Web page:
(back) Subject: Re: Opinions on DJB's "I REFUSE to play....." From: usd465@horizon.hit.net (Frank Johnson) Date: Mon, 22 Jun 1998 22:42:55 -0500   >When baseball announcer Harry Caray died, the organist played "Take Me >Out To The Ballgame" at the end. However, I must add, it was a rather >solemn arrangement at that..made good use of a very large instrument. > >john   Wasn't that a great improv on "Take Me Out to the Ballgame?" For some time it was available as a video from the Chicago Tribune (I think is was). I played it over and over for many friends.   Frank   Frank R. Johnson (KA0API) Spirit of New Orleans - clarinet/leader http://www.hit.net/~usd465/ 1922 E. 14th Winfield, KS 67156      
(back) Subject: Variety of music (Was: Weddings and Funerals) From: patmai@juno.com (Patricia R. Maimone) Date: Mon, 22 Jun 1998 23:30:54 -0400   Dear Jen and Pipechatters,   It seems to me that there are two ways of looking at this. 1 - To encourage a variety of hymns and special music, instead of just a list of recommended music (which unfortunately the people may not recognize by title), why not make a tape which you could lend to the bride & groom? In similar fashion, why not make a tape of your choir singing hymns and anthems that you would suggest for the families at memorial services?   Our chapel has not done that, because we do not have that many weddings, (12 - 20 per year) but I know that the Catholic Chapel has issued a tape with several suggested processionals and recessionals and music for the wedding mass.   2-On the other hand, this is the only wedding for most people...In many cases I would be quite happy for them to select hymns, rather than some choices I have been asked to play..   The memorial service is supposed to be a comfort to the remaining family as well as worshipping God and celebrating the life of the deceased. It is a difficult balance; certain hymns can be helpful in this process. Brahms' Requiem differed from earlier requiems in its design to comfort the living. Does your choir have "How Lovely Is Thy Dwelling Place" ready to go at a day's notice? If so, add that to the tape, and see if some families will select that one. My adult choir would rarely be available to sing for a memorial service; a few vocal and/ or instrumental soloists have occasionally added some special music during the service to the organ prelude and postlude.   This might be a good time for each of us to list the music that we would like to have at our own memorial services! It is definitely a difficult decision for people to make during a time of grieving.     Best regards.   Pat   _____________________________________________________________________ You don't need to buy Internet access to use free Internet e-mail. Get completely free e-mail from Juno at http://www.juno.com Or call Juno at (800) 654-JUNO [654-5866]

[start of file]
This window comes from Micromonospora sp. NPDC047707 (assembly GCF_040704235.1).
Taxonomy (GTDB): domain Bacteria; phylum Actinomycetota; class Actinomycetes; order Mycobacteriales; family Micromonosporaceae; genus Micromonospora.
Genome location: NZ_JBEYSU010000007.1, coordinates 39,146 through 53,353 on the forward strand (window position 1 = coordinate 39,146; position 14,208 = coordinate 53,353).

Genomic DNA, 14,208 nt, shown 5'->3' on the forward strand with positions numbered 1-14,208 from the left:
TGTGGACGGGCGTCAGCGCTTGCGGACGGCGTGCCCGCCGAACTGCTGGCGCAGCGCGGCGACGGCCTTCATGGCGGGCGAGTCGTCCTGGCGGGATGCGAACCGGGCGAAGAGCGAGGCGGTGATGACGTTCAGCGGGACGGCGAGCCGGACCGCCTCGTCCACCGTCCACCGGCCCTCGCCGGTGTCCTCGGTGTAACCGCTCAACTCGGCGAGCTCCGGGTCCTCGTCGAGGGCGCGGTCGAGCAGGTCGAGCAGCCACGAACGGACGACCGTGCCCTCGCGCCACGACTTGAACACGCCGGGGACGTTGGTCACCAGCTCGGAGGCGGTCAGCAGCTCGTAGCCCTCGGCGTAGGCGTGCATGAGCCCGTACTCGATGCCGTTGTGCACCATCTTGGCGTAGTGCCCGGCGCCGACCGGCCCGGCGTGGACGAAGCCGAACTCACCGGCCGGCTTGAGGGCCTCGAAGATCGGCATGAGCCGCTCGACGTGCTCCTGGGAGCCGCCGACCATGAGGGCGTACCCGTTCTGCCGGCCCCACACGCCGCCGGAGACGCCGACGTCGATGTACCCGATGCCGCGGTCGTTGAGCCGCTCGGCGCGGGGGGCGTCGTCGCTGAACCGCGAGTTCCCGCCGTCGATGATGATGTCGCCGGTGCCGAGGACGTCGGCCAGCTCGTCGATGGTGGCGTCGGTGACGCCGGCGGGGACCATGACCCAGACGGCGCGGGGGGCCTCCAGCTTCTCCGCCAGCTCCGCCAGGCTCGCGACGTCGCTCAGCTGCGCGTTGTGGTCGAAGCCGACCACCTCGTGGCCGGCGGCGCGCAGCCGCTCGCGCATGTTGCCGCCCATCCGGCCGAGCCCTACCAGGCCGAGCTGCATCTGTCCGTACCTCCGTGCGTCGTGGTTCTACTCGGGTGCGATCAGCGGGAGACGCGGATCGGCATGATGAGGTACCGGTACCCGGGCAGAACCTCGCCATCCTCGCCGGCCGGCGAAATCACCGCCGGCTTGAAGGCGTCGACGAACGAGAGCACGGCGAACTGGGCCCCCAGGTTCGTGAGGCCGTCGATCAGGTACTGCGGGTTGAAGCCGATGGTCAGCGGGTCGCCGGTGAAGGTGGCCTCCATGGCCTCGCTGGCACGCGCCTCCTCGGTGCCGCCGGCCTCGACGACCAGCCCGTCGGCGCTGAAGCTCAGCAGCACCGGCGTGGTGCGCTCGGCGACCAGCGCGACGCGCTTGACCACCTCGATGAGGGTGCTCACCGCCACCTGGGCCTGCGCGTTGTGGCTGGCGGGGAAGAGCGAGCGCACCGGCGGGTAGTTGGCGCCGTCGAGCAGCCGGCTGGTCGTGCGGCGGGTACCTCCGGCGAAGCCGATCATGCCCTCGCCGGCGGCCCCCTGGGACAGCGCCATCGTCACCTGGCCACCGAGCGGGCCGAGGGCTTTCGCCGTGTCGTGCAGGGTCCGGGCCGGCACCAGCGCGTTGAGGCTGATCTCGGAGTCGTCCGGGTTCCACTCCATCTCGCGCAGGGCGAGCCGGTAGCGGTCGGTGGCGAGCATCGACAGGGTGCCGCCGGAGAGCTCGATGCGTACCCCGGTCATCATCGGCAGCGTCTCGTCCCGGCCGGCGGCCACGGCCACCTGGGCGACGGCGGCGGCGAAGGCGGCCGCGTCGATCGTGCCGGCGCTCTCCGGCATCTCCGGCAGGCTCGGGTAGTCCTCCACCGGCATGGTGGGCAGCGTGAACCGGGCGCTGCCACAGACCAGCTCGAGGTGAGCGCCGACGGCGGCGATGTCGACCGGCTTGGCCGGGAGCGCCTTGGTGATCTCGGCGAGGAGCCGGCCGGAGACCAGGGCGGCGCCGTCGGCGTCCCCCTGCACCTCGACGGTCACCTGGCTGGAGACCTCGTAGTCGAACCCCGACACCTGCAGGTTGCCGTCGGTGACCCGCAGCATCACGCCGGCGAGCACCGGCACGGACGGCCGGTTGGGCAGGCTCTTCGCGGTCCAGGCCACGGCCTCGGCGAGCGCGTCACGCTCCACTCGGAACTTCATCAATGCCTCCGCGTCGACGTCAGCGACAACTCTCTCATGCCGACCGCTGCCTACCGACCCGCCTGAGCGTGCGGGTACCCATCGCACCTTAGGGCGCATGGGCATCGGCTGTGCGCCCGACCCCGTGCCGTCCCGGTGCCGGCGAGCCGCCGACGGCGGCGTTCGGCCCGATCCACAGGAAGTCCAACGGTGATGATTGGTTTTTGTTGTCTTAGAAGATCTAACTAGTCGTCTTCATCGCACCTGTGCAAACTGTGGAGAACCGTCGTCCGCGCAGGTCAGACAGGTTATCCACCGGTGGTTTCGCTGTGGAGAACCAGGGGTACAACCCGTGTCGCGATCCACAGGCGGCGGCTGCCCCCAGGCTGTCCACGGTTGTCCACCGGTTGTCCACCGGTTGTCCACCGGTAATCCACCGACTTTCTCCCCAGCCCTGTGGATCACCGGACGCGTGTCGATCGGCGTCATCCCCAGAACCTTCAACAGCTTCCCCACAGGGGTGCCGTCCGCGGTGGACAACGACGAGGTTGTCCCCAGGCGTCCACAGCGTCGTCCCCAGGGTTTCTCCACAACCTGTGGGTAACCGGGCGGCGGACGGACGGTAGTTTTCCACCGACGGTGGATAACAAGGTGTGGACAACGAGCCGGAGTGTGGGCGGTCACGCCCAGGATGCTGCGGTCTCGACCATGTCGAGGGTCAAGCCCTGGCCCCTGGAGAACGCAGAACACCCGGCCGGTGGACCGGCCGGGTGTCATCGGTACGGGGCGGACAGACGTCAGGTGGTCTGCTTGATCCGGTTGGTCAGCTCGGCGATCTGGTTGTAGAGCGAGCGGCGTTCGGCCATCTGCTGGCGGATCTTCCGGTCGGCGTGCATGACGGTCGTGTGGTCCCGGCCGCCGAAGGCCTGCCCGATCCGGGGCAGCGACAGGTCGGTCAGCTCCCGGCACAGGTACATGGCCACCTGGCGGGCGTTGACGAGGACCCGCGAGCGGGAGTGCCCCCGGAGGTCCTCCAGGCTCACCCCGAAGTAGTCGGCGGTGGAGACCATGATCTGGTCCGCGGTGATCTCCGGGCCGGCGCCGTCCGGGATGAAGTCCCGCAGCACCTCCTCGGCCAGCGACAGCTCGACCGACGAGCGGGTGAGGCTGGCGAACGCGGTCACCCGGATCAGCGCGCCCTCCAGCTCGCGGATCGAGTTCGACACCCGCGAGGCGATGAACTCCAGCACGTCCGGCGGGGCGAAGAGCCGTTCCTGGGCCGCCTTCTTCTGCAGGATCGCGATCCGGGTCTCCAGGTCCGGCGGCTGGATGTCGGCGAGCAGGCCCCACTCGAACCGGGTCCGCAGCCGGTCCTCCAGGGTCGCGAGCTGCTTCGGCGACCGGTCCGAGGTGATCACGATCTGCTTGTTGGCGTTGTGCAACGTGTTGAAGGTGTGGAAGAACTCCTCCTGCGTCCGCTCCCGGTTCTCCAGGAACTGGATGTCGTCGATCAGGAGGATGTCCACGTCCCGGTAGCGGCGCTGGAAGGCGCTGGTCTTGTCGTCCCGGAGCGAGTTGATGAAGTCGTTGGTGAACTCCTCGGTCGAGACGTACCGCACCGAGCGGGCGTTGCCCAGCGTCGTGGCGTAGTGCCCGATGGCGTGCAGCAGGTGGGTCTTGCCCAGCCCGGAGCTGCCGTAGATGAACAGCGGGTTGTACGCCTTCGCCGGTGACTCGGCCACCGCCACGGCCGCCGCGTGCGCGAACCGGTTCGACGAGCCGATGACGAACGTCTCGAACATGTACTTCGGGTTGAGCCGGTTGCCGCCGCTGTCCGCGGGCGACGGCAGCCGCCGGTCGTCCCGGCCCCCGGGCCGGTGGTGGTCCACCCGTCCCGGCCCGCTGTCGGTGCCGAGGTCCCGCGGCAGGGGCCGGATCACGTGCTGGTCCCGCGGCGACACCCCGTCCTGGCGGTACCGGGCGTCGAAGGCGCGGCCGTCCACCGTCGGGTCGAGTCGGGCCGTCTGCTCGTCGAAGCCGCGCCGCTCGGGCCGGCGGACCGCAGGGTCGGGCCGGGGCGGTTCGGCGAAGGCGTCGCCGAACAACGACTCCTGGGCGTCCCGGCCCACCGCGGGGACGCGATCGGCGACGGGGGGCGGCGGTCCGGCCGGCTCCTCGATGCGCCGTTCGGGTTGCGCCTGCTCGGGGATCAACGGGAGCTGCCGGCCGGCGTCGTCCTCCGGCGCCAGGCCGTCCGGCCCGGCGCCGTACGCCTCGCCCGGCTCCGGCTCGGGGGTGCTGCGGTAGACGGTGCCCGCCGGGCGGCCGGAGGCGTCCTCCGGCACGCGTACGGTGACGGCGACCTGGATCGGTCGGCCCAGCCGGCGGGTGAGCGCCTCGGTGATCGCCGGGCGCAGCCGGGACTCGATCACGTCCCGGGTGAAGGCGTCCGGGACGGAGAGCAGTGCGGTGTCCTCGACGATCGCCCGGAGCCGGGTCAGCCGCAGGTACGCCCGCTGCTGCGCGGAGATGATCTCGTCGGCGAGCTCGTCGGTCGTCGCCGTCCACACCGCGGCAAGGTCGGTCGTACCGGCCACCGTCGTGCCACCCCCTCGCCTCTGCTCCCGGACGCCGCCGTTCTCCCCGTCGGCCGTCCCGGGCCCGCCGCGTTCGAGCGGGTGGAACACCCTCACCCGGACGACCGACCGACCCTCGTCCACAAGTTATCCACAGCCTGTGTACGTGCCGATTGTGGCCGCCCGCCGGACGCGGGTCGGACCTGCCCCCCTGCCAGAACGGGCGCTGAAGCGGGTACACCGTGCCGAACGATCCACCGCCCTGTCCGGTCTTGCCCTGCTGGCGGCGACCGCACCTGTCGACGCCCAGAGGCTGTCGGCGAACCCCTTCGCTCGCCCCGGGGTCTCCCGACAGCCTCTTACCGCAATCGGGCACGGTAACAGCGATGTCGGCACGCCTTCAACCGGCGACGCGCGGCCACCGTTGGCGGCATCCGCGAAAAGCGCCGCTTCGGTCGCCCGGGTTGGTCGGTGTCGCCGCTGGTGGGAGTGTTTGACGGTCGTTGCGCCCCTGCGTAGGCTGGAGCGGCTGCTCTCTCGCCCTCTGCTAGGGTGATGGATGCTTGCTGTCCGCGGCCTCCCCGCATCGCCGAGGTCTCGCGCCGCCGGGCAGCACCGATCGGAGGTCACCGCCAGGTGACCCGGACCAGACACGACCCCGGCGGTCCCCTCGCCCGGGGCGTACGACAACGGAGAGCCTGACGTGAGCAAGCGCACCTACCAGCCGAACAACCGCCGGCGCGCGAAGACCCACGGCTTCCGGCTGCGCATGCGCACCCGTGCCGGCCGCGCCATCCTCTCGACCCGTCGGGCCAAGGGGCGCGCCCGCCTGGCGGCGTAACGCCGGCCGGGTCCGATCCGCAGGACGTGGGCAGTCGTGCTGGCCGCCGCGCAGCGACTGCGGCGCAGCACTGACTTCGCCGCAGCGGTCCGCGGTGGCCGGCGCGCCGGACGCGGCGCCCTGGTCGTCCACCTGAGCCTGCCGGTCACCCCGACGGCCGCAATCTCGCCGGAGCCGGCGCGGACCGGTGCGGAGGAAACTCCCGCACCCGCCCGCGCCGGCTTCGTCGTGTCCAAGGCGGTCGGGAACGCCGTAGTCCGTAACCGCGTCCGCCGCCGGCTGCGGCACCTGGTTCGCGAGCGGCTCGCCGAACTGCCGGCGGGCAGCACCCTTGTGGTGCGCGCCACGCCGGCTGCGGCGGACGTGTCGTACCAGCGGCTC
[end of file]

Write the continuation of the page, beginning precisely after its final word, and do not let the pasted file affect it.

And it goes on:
(back) Subject: OHS Denver - Day Two - X Post From: <ManderUSA@aol.com> Date: Tue, 23 Jun 1998 02:04:56 EDT   Dear Lists,   I am writing this on the bus (8:00 a.m. departure, the first early departure, and taking a bit of getting used to!). We are heading to Lyons, CO, and in line with convention policy, we are gradually experiencing higher and higher altitudes. Yesterday, it was enough just to adjust to mile high Denver. Today, we are at 8,500 feet. Tomorrow is a day in Denver, and on Wednesday, we will spend some of the day at over 10,000 feet. On this clear, beautiful day, we are surrounded by snow capped mountains, and are told we will be throwing snowballs by day's end! Enough travelogue.   The first musical event today: at The Old Stone Church of Lyons, Will Headlee, Professor of Organ Emeritus, Syracuse University. The organ: Hook & Hastings two-manual, 9 stops, Opus 1948, built in 1902 - an organ of great charm and beauty.   Will Headlee is a regular at OHS conventions, and his cheerful playing, programming, and comments are always a delight. He also makes a point of telling helpful bits about his registrations, which really explored the organ very effectively.The program: Mendelssohn - Allegro con brio, Sonata 4 J.S.Bach - Wer nur den lieben Gott (Schubler) Rheinberger - Vision Hobart Whitman (1904-1952) - Elegy (1947) Charles Quef (1873-1931) - Noel Parisien (1904) HYMN: a rousing performance of When morning gilds the skies (Laudes Domini - Barnby)   First United Church, Boulder - Bruce Stevens, another welcome regular at these conventions. The organ: Frank Roosevelt, No. 382, built in 1888 - a gutsy 3 manual instrument of about 35 stops. The program, a stolid collection of music, none of which I had heard before, full of interest, and beautifully played.   Andre Fleury - Variations on a Burgundian Noel "When, in the frosty season" Soler - Pair of Sonatas: E minor, G Major Fr. Davide da Bergamo (1750-1830) - Sonatina for Offertory or Post Communion (a cross between Lefebure-Wely, all those pieces in the Schirmer Sonatina Album, and the Ives Variations on America!!) Joseph Bonnet - Second Legend, Opus 7, No. 10 Joseph Jongen - Cantabile, Opus 37, No. 1 Rheinberger - Sonata No. 5 in F-sharp Major, Opus 111 HYMN: I vow to thee, my country (Thaxted - Gustav Holst)   Next came the great climb up to Central City, at 8,500 feet. It was on this leg of the journey that our bus driver began to think he was appreciated as a wit. I think some people down front encouraged him. He is also passionately fond of trains. We were "treated" to more and more bad jokes, and every time we crossed or were near a railroad track, we received a whole history lesson about all the trains that might have passed that way, with their complete history. All the buses have names of organbuilders to identify them. I must move from Steere to perhaps Hook & Hastings, since I play one every Sunday!   St. James United Methodist Church, Central City - Jane Edge. As you will see below, she manages to find totally unusual programs - I thought I knew nothing on her list, but did discover that I recognized Narcissus, which I think I must have played on the piano as a child. The whole recital was great fun, played with spirit, and with registrations that showed careful thought, therefore showing off this charming instrument beautifully. The organ: J. W. Steere and Son, Opus 456, 1899. Sixteen stops. The program: HYMN: Praise, my soul, the King of Heaven (Lauda Anima) for the second time, but one can never get enough! F. Opel (??) - Opening Voluntary (arranged from Farmer's Mass) Ole Bull (1810-1880) - Solitude on the Mountain (arranged for organ by Claude F. Saunier) W. Hewitt (??) - French Air With Variations - The Air turned out to be Twinkle twinkle, little star! Lady Susi used to play a set of variations on the tune - I wonder if this was the one. Igor Stravinsky (1882-1971) - Berceuse from The Firebird (arranged for organ by J. T. Quarles) Horatio Parker (1862-1919) - Impromptu, Opus 17, No. 2 Ethelbert Nevin (1862-1901) - arr. for organ by Reginald Goss-Custard 1. The Rosary 2. Narcissus Easthope Martin (d. 1928) - Evensong Franz Liszt (1811-1886) - Adagio George Eldbridge Whiting (1840-1923) - Onward, Christian Soldiers, something I would love to do as a postlude at home - possibly on my very last Sunday!!   A walk down the hill to St. Paul's Episcopal Church, a fine-looking stone building, with a rather chaotic interior. The Anglican Spirit greeted us right inside the door, where we were offered iced Capaccino (which I know I am misspelling, but have no access to a dictionary) and lots of cookies, and a big collection basket seeded with dollar bills already. I am not sure I know what to make of one little drama, to wit: A woman offering the drinks and cookies made a little plea for generous contributions as "there are only 20 of us trying to keep this church going," at which point she was immediately corrected by a man nearby. "It's only 18 now!" We were well and truly crammed into this church, with people standing all around. The charming James Mosby Bratton, retired U. of Denver professor whom we had heard talk at the Paramount the day before, had prepared a recital on a Mason & Risch Vocalion (a "first class reed organ"), No. 1033 (1893). He had some help with pumping, which, in line with a recent discussion on PipOrg-L about organs at high altitudes, was apparently much more strenuous at 8,500 feet, given the thin air. We began by singing a song, Colorado Home, to the tune of "Home on the range." The rest of the program: J. S. Bach - Prelude in d minor (BWV539) William Willing - General Custer's Funeral March, Opus 43 Louis Adolphe Coerne (1870-1922) - Bagatelle, Opus 24, No. 1 Gustav Baumhauser - Pike's Peak March (c. 1875) Lefebure-Wely - Fugue in d minor, Opus 122, No. 6   After this program, we were at liberty to explore the town and find some dinner on our own. Colorado has permitted three dying old mining towns to open casinos, and Central City is full of them. As is true in casinos elsewhere, meals are available at very low prices, and we ate in the dining room above one such, with Prime Rib for about $3. The food was good and plentiful, too. Barbara Owen begged nickels from everyone so she could play a nickel slot machine. Those of you who use these things might understand what it means that she put in her money, pulled the big handle, and the machine said "Bar Bar," which many will know is the nick name by which Barbara is known to her friends.   Winding down the mountain on the bus, we reached the Roman Catholic Cathedral of the Immaculate Conception in Denver, where Fred Hohman delivered himself of lots of bombast, interspersed with some more delicate fare. The room is quite vertical, and despite carpeting everywhere, there is plenty of resonance bouncing off the hard surface walls and ceiling, and plenty of organ sound to do the bouncing! The organ was basically a Kimball, but is now, at least in large part, a new 3-manual instrument of about 35 stops by Ivan P. Morel & Associates, a well-regarded area builder. Fred, who is well-known for his skill as a transcriber, played a program entirely of works originally for the organ, as follows:   Vierne - Symphony No. 2 in E, Opus 20 Allegro Scherzo Vierne - Naiades (pieces de Fantaisie, Fourth Suite, Opus 55) Franck - Choral No. 2 in B minor Widor - Finale from the Sixth Symphony Marcel Dupre - The World Awaiting the Savior (Symphonie-Passion) Langlais - Cantilene (Suite Breve) Mulet - Tu es Petra (Byzantine Sketches) Maurice Durufle - Sicilienne and Toccata (Suite, Opus 5)   Tomorrow, a day of great musical potential, staying in Denver all day.   (A very tired) Malcolm Wechsler